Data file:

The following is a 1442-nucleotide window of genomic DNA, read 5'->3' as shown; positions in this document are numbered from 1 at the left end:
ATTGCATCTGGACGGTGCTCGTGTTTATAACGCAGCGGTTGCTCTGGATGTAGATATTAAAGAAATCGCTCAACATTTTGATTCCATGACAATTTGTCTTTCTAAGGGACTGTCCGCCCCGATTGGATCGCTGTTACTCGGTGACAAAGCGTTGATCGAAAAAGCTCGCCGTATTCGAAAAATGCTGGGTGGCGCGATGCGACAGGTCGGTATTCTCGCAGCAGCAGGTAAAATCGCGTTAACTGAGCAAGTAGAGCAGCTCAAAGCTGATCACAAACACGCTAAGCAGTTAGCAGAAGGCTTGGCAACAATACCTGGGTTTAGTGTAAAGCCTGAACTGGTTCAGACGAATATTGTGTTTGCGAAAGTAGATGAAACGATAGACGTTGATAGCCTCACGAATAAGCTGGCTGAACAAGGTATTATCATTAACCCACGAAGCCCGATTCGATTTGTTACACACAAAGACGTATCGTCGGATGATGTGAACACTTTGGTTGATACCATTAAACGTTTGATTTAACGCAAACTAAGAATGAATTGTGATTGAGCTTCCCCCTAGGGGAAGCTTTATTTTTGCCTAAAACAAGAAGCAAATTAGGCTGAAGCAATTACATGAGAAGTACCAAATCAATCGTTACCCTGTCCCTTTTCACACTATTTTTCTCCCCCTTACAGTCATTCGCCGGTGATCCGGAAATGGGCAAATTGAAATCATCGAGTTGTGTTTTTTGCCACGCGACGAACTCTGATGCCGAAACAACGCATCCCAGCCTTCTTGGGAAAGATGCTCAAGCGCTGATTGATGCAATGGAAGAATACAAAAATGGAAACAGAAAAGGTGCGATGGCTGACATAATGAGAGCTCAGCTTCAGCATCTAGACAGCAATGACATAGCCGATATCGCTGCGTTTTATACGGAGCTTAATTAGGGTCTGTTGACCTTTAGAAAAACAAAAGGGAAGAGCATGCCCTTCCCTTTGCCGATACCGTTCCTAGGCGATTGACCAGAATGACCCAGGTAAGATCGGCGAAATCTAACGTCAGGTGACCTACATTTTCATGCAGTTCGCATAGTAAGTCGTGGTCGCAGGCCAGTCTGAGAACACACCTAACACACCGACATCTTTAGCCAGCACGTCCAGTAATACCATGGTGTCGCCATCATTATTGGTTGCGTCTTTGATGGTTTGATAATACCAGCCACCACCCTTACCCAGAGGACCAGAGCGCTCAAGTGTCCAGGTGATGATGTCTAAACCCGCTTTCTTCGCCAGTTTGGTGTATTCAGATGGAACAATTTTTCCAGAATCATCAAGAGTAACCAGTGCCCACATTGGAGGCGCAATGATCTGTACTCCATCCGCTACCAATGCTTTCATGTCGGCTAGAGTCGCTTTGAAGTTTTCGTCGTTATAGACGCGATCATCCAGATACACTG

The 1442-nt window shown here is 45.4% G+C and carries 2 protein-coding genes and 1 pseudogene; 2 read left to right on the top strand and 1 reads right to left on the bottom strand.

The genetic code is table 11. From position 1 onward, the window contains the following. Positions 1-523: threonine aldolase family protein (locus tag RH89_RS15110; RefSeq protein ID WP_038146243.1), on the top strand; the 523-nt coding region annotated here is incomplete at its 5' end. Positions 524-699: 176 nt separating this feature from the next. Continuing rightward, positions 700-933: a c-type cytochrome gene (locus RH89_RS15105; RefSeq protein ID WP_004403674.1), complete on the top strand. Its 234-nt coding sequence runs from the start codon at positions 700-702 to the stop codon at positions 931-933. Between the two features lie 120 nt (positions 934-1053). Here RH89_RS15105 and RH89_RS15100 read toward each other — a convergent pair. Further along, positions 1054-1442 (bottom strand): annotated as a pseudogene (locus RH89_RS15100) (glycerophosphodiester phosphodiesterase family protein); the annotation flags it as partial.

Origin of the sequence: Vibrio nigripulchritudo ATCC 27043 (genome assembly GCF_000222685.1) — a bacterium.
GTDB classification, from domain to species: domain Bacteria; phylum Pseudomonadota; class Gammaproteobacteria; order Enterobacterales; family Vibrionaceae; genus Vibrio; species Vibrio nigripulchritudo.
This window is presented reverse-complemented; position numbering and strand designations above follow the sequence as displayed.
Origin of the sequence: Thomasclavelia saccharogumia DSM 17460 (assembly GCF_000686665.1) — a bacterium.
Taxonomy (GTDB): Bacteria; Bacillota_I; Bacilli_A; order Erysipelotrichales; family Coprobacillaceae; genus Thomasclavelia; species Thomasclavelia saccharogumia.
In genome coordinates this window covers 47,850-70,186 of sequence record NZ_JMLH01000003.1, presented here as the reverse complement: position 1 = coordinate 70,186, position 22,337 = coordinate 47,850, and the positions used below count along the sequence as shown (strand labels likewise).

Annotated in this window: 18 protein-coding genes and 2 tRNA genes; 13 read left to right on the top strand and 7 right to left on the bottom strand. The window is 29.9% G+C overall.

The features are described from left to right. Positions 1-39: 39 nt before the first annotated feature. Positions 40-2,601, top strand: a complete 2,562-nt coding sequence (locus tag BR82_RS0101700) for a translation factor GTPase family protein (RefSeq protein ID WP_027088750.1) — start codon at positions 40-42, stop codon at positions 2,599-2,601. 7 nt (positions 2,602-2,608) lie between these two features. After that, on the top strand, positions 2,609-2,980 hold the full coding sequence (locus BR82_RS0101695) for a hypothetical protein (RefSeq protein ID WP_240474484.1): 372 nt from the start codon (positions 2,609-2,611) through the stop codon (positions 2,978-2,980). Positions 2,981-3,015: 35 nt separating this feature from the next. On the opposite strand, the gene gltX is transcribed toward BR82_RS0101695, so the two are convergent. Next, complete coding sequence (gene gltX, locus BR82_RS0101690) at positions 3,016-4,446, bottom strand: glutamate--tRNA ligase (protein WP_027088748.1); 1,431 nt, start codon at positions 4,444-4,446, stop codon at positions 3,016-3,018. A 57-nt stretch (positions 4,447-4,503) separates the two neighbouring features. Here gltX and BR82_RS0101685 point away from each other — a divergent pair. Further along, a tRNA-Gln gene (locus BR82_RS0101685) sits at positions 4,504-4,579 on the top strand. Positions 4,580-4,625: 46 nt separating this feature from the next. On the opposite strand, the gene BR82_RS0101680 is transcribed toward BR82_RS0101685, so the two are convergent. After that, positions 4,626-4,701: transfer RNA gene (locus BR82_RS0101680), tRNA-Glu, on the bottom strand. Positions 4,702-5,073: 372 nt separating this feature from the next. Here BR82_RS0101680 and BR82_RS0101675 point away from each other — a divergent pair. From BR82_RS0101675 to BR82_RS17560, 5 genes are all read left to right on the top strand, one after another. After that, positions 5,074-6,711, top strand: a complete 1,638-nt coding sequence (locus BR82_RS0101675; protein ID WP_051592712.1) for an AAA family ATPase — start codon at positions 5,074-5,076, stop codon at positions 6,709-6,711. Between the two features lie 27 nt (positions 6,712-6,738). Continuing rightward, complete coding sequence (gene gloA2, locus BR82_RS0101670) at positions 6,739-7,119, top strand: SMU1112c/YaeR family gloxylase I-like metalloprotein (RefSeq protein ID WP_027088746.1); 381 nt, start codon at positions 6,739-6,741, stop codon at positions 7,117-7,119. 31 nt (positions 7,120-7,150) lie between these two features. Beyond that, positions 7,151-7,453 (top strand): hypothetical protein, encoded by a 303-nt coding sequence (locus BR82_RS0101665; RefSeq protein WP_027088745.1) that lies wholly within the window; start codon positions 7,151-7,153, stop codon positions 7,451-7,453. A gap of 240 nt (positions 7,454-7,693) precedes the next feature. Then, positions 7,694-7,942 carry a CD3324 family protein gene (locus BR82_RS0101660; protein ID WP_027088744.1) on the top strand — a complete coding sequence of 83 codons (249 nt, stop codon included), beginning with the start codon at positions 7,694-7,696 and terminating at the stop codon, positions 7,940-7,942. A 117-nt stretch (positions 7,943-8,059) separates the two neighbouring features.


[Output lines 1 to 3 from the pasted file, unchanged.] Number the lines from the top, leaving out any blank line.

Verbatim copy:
The following is a 1442-nucleotide window of genomic DNA, read 5'->3' as shown; positions in this document are numbered from 1 at the left end:
ATTGCATCTGGACGGTGCTCGTGTTTATAACGCAGCGGTTGCTCTGGATGTAGATATTAAAGAAATCGCTCAACATTTTGATTCCATGACAATTTGTCTTTCTAAGGGACTGTCCGCCCCGATTGGATCGCTGTTACTCGGTGACAAAGCGTTGATCGAAAAAGCTCGCCGTATTCGAAAAATGCTGGGTGGCGCGATGCGACAGGTCGGTATTCTCGCAGCAGCAGGTAAAATCGCGTTAACTGAGCAAGTAGAGCAGCTCAAAGCTGATCACAAACACGCTAAGCAGTTAGCAGAAGGCTTGGCAACAATACCTGGGTTTAGTGTAAAGCCTGAACTGGTTCAGACGAATATTGTGTTTGCGAAAGTAGATGAAACGATAGACGTTGATAGCCTCACGAATAAGCTGGCTGAACAAGGTATTATCATTAACCCACGAAGCCCGATTCGATTTGTTACACACAAAGACGTATCGTCGGATGATGTGAACACTTTGGTTGATACCATTAAACGTTTGATTTAACGCAAACTAAGAATGAATTGTGATTGAGCTTCCCCCTAGGGGAAGCTTTATTTTTGCCTAAAACAAGAAGCAAATTAGGCTGAAGCAATTACATGAGAAGTACCAAATCAATCGTTACCCTGTCCCTTTTCACACTATTTTTCTCCCCCTTACAGTCATTCGCCGGTGATCCGGAAATGGGCAAATTGAAATCATCGAGTTGTGTTTTTTGCCACGCGACGAACTCTGATGCCGAAACAACGCATCCCAGCCTTCTTGGGAAAGATGCTCAAGCGCTGATTGATGCAATGGAAGAATACAAAAATGGAAACAGAAAAGGTGCGATGGCTGACATAATGAGAGCTCAGCTTCAGCATCTAGACAGCAATGACATAGCCGATATCGCTGCGTTTTATACGGAGCTTAATTAGGGTCTGTTGACCTTTAGAAAAACAAAAGGGAAGAGCATGCCCTTCCCTTTGCCGATACCGTTCCTAGGCGATTGACCAGAATGACCCAGGTAAGATCGGCGAAATCTAACGTCAGGTGACCTACATTTTCATGCAGTTCGCATAGTAAGTCGTGGTCGCAGGCCAGTCTGAGAACACACCTAACACACCGACATCTTTAGCCAGCACGTCCAGTAATACCATGGTGTCGCCATCATTATTGGTTGCGTCTTTGATGGTTTGATAATACCAGCCACCACCCTTACCCAGAGGACCAGAGCGCTCAAGTGTCCAGGTGATGATGTCTAAACCCGCTTTCTTCGCCAGTTTGGTGTATTCAGATGGAACAATTTTTCCAGAATCATCAAGAGTAACCAGTGCCCACATTGGAGGCGCAATGATCTGTACTCCATCCGCTACCAATGCTTTCATGTCGGCTAGAGTCGCTTTGAAGTTTTCGTCGTTATAGACGCGATCATCCAGATACACTG

The 1442-nt window shown here is 45.4% G+C and carries 2 protein-coding genes and 1 pseudogene; 2 read left to right on the top strand and 1 reads right to left on the bottom strand.